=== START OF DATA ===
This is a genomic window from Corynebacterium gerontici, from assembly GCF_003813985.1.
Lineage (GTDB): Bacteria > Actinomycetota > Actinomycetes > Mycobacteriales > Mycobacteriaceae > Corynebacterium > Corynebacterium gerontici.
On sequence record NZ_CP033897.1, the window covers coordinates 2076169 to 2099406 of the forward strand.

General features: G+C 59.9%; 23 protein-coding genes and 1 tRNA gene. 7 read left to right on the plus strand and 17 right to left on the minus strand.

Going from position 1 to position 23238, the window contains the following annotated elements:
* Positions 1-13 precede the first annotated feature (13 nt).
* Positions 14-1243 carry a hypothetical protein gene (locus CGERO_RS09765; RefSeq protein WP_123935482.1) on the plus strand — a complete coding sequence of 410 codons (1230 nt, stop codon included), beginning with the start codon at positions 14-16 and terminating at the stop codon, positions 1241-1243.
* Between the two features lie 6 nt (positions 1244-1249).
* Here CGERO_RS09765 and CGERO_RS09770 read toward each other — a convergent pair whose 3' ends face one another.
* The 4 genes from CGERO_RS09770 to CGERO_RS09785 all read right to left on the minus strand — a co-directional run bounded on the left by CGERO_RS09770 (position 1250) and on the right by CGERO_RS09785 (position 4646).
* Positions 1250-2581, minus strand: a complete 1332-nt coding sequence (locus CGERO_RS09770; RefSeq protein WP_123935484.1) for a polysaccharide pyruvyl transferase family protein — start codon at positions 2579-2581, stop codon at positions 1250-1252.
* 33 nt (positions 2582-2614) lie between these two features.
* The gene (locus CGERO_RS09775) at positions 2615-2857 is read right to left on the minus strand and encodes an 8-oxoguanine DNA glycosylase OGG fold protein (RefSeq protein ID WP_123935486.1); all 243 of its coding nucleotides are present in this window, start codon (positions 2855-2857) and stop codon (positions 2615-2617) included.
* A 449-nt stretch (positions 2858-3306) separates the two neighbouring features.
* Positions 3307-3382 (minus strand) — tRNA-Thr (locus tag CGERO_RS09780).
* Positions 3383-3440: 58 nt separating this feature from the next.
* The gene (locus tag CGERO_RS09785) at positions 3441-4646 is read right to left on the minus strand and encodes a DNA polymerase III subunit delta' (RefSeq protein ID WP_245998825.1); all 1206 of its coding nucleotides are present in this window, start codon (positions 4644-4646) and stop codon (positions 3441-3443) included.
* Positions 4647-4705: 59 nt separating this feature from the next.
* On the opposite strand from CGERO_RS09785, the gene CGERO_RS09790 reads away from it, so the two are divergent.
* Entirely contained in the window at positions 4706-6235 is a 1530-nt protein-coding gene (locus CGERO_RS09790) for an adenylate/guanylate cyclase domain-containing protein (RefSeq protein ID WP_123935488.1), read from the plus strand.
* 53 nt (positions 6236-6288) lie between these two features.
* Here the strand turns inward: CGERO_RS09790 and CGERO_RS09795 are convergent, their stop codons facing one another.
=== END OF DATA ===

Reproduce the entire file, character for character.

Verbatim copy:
This is a genomic window from Corynebacterium gerontici, from assembly GCF_003813985.1.
Lineage (GTDB): Bacteria > Actinomycetota > Actinomycetes > Mycobacteriales > Mycobacteriaceae > Corynebacterium > Corynebacterium gerontici.
On sequence record NZ_CP033897.1, the window covers coordinates 2076169 to 2099406 of the forward strand.

General features: G+C 59.9%; 23 protein-coding genes and 1 tRNA gene. 7 read left to right on the plus strand and 17 right to left on the minus strand.

Going from position 1 to position 23238, the window contains the following annotated elements:
* Positions 1-13 precede the first annotated feature (13 nt).
* Positions 14-1243 carry a hypothetical protein gene (locus CGERO_RS09765; RefSeq protein WP_123935482.1) on the plus strand — a complete coding sequence of 410 codons (1230 nt, stop codon included), beginning with the start codon at positions 14-16 and terminating at the stop codon, positions 1241-1243.
* Between the two features lie 6 nt (positions 1244-1249).
* Here CGERO_RS09765 and CGERO_RS09770 read toward each other — a convergent pair whose 3' ends face one another.
* The 4 genes from CGERO_RS09770 to CGERO_RS09785 all read right to left on the minus strand — a co-directional run bounded on the left by CGERO_RS09770 (position 1250) and on the right by CGERO_RS09785 (position 4646).
* Positions 1250-2581, minus strand: a complete 1332-nt coding sequence (locus CGERO_RS09770; RefSeq protein WP_123935484.1) for a polysaccharide pyruvyl transferase family protein — start codon at positions 2579-2581, stop codon at positions 1250-1252.
* 33 nt (positions 2582-2614) lie between these two features.
* The gene (locus CGERO_RS09775) at positions 2615-2857 is read right to left on the minus strand and encodes an 8-oxoguanine DNA glycosylase OGG fold protein (RefSeq protein ID WP_123935486.1); all 243 of its coding nucleotides are present in this window, start codon (positions 2855-2857) and stop codon (positions 2615-2617) included.
* A 449-nt stretch (positions 2858-3306) separates the two neighbouring features.
* Positions 3307-3382 (minus strand) — tRNA-Thr (locus tag CGERO_RS09780).
* Positions 3383-3440: 58 nt separating this feature from the next.
* The gene (locus tag CGERO_RS09785) at positions 3441-4646 is read right to left on the minus strand and encodes a DNA polymerase III subunit delta' (RefSeq protein ID WP_245998825.1); all 1206 of its coding nucleotides are present in this window, start codon (positions 4644-4646) and stop codon (positions 3441-3443) included.
* Positions 4647-4705: 59 nt separating this feature from the next.
* On the opposite strand from CGERO_RS09785, the gene CGERO_RS09790 reads away from it, so the two are divergent.
* Entirely contained in the window at positions 4706-6235 is a 1530-nt protein-coding gene (locus CGERO_RS09790) for an adenylate/guanylate cyclase domain-containing protein (RefSeq protein ID WP_123935488.1), read from the plus strand.
* 53 nt (positions 6236-6288) lie between these two features.
* Here the strand turns inward: CGERO_RS09790 and CGERO_RS09795 are convergent, their stop codons facing one another.